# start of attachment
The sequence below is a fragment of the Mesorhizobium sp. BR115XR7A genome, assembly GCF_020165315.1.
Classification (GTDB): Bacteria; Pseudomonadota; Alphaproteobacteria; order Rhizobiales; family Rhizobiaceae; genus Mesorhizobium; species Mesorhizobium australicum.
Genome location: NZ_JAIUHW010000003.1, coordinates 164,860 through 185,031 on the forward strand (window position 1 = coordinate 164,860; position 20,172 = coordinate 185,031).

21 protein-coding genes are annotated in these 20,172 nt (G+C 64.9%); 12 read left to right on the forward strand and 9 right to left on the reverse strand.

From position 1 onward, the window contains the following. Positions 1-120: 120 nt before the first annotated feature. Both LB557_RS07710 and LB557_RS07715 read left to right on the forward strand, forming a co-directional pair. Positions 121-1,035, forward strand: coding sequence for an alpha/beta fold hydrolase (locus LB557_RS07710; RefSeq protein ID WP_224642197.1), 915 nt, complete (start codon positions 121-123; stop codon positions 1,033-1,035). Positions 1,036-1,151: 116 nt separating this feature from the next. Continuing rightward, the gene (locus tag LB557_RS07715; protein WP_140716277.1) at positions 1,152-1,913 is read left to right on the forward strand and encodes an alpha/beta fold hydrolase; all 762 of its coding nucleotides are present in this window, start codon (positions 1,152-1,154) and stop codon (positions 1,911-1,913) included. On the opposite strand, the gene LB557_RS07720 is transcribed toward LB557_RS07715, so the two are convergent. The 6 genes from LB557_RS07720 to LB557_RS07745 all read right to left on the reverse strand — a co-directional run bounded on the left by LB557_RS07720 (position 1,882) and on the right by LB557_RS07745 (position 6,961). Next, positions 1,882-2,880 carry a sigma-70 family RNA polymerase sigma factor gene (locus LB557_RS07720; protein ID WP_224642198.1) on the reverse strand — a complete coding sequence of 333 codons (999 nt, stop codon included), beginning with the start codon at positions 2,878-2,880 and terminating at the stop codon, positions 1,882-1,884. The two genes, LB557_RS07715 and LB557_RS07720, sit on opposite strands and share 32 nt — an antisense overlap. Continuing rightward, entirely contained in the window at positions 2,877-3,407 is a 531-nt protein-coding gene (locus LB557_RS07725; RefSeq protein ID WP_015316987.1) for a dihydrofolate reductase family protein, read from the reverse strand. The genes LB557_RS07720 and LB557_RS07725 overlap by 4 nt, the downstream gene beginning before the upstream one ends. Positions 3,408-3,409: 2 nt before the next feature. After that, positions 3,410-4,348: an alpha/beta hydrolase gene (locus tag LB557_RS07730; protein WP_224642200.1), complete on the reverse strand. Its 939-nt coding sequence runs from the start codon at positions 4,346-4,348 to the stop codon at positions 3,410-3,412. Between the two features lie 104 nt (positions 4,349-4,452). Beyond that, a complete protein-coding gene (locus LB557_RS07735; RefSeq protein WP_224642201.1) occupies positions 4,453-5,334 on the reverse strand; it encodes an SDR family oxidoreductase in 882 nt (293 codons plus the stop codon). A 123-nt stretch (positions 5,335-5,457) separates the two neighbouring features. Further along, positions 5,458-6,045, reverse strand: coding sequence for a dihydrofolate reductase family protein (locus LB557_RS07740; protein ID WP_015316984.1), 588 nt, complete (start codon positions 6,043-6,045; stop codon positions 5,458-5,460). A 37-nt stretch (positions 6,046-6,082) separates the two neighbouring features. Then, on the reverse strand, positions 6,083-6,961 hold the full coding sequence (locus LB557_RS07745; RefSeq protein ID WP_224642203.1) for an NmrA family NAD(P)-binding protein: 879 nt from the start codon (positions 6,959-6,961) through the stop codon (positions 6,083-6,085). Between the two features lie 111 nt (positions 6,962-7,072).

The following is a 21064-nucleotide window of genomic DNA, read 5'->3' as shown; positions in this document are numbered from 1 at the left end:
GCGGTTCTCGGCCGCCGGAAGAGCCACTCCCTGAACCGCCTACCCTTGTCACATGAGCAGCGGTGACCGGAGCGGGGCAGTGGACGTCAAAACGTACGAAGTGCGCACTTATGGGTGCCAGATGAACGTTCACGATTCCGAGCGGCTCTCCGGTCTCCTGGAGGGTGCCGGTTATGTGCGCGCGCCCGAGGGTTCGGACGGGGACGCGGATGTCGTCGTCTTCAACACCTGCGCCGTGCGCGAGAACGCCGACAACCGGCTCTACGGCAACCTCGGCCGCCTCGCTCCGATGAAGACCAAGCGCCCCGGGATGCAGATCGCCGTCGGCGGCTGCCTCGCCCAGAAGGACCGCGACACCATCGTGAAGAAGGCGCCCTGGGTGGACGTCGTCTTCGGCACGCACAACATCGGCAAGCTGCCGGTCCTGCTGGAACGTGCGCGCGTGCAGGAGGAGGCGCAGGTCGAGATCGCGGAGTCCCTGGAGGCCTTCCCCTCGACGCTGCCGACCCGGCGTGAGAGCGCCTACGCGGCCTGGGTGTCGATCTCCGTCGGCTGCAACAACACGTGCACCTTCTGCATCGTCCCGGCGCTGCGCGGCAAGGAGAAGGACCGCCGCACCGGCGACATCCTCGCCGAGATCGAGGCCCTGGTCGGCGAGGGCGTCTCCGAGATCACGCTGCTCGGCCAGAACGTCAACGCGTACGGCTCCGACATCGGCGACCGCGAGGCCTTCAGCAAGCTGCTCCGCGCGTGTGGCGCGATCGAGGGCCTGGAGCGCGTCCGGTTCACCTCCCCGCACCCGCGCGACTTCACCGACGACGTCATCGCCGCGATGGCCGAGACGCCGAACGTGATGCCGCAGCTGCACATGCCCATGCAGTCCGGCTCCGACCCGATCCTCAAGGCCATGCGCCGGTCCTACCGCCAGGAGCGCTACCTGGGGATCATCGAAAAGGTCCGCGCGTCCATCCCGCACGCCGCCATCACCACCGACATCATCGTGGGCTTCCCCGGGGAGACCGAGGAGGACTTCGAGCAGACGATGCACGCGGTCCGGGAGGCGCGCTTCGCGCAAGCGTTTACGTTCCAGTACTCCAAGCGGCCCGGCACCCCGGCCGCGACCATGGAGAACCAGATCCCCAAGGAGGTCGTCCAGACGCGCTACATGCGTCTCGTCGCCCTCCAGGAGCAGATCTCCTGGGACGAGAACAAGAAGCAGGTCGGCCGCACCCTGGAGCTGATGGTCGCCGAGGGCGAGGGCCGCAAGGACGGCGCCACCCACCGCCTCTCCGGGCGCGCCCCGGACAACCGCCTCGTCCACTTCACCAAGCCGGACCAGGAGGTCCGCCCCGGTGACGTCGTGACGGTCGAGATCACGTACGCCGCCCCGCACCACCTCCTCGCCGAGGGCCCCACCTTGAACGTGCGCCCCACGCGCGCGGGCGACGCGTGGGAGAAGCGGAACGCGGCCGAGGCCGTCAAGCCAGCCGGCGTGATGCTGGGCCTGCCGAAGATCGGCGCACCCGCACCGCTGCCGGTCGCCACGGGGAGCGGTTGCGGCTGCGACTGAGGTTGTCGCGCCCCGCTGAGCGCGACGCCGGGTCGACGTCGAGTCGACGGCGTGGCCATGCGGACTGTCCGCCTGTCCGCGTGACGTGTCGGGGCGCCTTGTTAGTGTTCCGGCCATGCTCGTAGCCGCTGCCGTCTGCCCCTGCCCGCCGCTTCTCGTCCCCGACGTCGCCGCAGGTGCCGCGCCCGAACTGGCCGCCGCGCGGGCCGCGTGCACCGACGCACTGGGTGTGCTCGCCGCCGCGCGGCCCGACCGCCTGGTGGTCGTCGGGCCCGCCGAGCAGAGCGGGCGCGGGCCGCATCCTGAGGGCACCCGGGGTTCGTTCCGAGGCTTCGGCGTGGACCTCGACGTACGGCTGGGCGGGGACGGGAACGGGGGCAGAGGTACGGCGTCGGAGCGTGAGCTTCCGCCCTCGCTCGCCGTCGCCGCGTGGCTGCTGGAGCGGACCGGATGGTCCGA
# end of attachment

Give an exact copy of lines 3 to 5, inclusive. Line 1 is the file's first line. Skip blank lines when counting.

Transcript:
Genome location: NZ_JAIUHW010000003.1, coordinates 164,860 through 185,031 on the forward strand (window position 1 = coordinate 164,860; position 20,172 = coordinate 185,031).

21 protein-coding genes are annotated in these 20,172 nt (G+C 64.9%); 12 read left to right on the forward strand and 9 right to left on the reverse strand.

From position 1 onward, the window contains the following. Positions 1-120: 120 nt before the first annotated feature. Both LB557_RS07710 and LB557_RS07715 read left to right on the forward strand, forming a co-directional pair. Positions 121-1,035, forward strand: coding sequence for an alpha/beta fold hydrolase (locus LB557_RS07710; RefSeq protein ID WP_224642197.1), 915 nt, complete (start codon positions 121-123; stop codon positions 1,033-1,035). Positions 1,036-1,151: 116 nt separating this feature from the next. Continuing rightward, the gene (locus tag LB557_RS07715; protein WP_140716277.1) at positions 1,152-1,913 is read left to right on the forward strand and encodes an alpha/beta fold hydrolase; all 762 of its coding nucleotides are present in this window, start codon (positions 1,152-1,154) and stop codon (positions 1,911-1,913) included. On the opposite strand, the gene LB557_RS07720 is transcribed toward LB557_RS07715, so the two are convergent. The 6 genes from LB557_RS07720 to LB557_RS07745 all read right to left on the reverse strand — a co-directional run bounded on the left by LB557_RS07720 (position 1,882) and on the right by LB557_RS07745 (position 6,961). Next, positions 1,882-2,880 carry a sigma-70 family RNA polymerase sigma factor gene (locus LB557_RS07720; protein ID WP_224642198.1) on the reverse strand — a complete coding sequence of 333 codons (999 nt, stop codon included), beginning with the start codon at positions 2,878-2,880 and terminating at the stop codon, positions 1,882-1,884. The two genes, LB557_RS07715 and LB557_RS07720, sit on opposite strands and share 32 nt — an antisense overlap. Continuing rightward, entirely contained in the window at positions 2,877-3,407 is a 531-nt protein-coding gene (locus LB557_RS07725; RefSeq protein ID WP_015316987.1) for a dihydrofolate reductase family protein, read from the reverse strand. The genes LB557_RS07720 and LB557_RS07725 overlap by 4 nt, the downstream gene beginning before the upstream one ends. Positions 3,408-3,409: 2 nt before the next feature. After that, positions 3,410-4,348: an alpha/beta hydrolase gene (locus tag LB557_RS07730; protein WP_224642200.1), complete on the reverse strand. Its 939-nt coding sequence runs from the start codon at positions 4,346-4,348 to the stop codon at positions 3,410-3,412. Between the two features lie 104 nt (positions 4,349-4,452). Beyond that, a complete protein-coding gene (locus LB557_RS07735; RefSeq protein WP_224642201.1) occupies positions 4,453-5,334 on the reverse strand; it encodes an SDR family oxidoreductase in 882 nt (293 codons plus the stop codon). A 123-nt stretch (positions 5,335-5,457) separates the two neighbouring features. Further along, positions 5,458-6,045, reverse strand: coding sequence for a dihydrofolate reductase family protein (locus LB557_RS07740; protein ID WP_015316984.1), 588 nt, complete (start codon positions 6,043-6,045; stop codon positions 5,458-5,460). A 37-nt stretch (positions 6,046-6,082) separates the two neighbouring features. Then, on the reverse strand, positions 6,083-6,961 hold the full coding sequence (locus LB557_RS07745; RefSeq protein ID WP_224642203.1) for an NmrA family NAD(P)-binding protein: 879 nt from the start codon (positions 6,959-6,961) through the stop codon (positions 6,083-6,085). Between the two features lie 111 nt (positions 6,962-7,072).